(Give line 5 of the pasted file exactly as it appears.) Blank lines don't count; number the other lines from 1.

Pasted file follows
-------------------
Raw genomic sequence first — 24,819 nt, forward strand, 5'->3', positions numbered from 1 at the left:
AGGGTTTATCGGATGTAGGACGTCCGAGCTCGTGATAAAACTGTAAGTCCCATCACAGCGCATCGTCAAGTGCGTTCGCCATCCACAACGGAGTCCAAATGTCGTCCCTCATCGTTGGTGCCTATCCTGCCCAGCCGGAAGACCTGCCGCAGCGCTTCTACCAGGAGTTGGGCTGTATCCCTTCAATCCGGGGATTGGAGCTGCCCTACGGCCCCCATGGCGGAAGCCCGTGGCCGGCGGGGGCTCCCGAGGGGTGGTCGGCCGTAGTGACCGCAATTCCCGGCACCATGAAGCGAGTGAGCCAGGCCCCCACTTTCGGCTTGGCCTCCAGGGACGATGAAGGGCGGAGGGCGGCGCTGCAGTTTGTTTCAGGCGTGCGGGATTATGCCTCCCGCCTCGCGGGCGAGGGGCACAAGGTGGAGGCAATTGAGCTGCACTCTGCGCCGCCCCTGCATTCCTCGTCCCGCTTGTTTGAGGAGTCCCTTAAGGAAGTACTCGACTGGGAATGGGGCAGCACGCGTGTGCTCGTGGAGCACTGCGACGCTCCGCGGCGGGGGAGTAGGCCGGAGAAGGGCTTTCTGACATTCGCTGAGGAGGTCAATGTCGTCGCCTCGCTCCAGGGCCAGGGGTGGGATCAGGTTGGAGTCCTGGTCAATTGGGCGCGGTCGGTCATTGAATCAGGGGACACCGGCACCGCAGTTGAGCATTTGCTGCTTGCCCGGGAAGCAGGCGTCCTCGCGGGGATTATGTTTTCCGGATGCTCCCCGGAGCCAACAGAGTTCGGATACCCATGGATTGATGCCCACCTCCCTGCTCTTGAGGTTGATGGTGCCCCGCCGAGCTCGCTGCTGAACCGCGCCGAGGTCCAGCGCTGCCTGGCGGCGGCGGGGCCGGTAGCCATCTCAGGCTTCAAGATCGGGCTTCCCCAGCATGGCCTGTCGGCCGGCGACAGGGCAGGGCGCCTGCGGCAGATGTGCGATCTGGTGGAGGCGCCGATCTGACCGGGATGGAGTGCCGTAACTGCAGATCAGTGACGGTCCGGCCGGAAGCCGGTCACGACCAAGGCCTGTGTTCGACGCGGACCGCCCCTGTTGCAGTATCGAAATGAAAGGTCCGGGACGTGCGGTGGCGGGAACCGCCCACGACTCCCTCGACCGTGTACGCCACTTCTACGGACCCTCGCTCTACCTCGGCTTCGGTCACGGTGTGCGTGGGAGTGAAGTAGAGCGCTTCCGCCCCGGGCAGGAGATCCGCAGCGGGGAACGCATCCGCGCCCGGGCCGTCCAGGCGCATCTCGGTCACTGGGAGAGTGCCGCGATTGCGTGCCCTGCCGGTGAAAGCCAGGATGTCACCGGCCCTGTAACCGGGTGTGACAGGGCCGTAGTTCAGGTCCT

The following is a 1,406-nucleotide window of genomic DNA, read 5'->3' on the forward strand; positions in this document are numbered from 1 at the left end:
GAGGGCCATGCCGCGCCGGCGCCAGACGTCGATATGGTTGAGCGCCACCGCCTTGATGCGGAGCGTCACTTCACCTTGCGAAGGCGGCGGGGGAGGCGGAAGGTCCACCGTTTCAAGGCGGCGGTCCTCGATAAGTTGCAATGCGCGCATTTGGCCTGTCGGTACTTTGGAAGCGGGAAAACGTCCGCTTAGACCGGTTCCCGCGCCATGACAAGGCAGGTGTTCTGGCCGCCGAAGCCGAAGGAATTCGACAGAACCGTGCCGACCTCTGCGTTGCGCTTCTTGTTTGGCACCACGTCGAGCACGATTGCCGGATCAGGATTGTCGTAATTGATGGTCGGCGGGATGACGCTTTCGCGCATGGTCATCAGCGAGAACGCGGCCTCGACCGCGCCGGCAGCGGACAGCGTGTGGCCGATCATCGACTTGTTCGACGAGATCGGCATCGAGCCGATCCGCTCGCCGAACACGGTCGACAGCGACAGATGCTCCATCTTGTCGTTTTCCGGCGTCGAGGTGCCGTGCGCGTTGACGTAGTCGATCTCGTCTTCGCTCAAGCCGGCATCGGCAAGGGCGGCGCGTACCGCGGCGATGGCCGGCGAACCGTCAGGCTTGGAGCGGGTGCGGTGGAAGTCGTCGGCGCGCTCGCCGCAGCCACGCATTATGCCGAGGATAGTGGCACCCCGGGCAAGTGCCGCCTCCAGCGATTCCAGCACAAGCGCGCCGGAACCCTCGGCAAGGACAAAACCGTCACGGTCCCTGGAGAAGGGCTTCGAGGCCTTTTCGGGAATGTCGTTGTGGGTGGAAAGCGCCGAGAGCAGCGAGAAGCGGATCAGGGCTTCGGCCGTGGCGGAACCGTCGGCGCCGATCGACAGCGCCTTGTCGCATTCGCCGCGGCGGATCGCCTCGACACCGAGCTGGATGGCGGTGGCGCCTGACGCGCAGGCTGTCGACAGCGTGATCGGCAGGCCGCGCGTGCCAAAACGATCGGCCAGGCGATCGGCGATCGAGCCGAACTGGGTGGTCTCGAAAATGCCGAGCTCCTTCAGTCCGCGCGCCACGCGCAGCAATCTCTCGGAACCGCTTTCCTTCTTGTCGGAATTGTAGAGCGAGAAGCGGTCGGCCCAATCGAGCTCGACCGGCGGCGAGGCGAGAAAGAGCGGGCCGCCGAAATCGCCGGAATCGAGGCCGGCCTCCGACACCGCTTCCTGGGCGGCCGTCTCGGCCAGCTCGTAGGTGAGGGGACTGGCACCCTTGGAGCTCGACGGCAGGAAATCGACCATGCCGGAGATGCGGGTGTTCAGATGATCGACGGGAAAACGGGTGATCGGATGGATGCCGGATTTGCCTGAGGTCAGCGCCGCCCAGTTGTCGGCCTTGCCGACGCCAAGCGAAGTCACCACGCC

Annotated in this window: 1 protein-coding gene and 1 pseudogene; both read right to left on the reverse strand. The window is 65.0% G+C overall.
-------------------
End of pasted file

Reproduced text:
Annotated in this window: 1 protein-coding gene and 1 pseudogene; both read right to left on the reverse strand. The window is 65.0% G+C overall.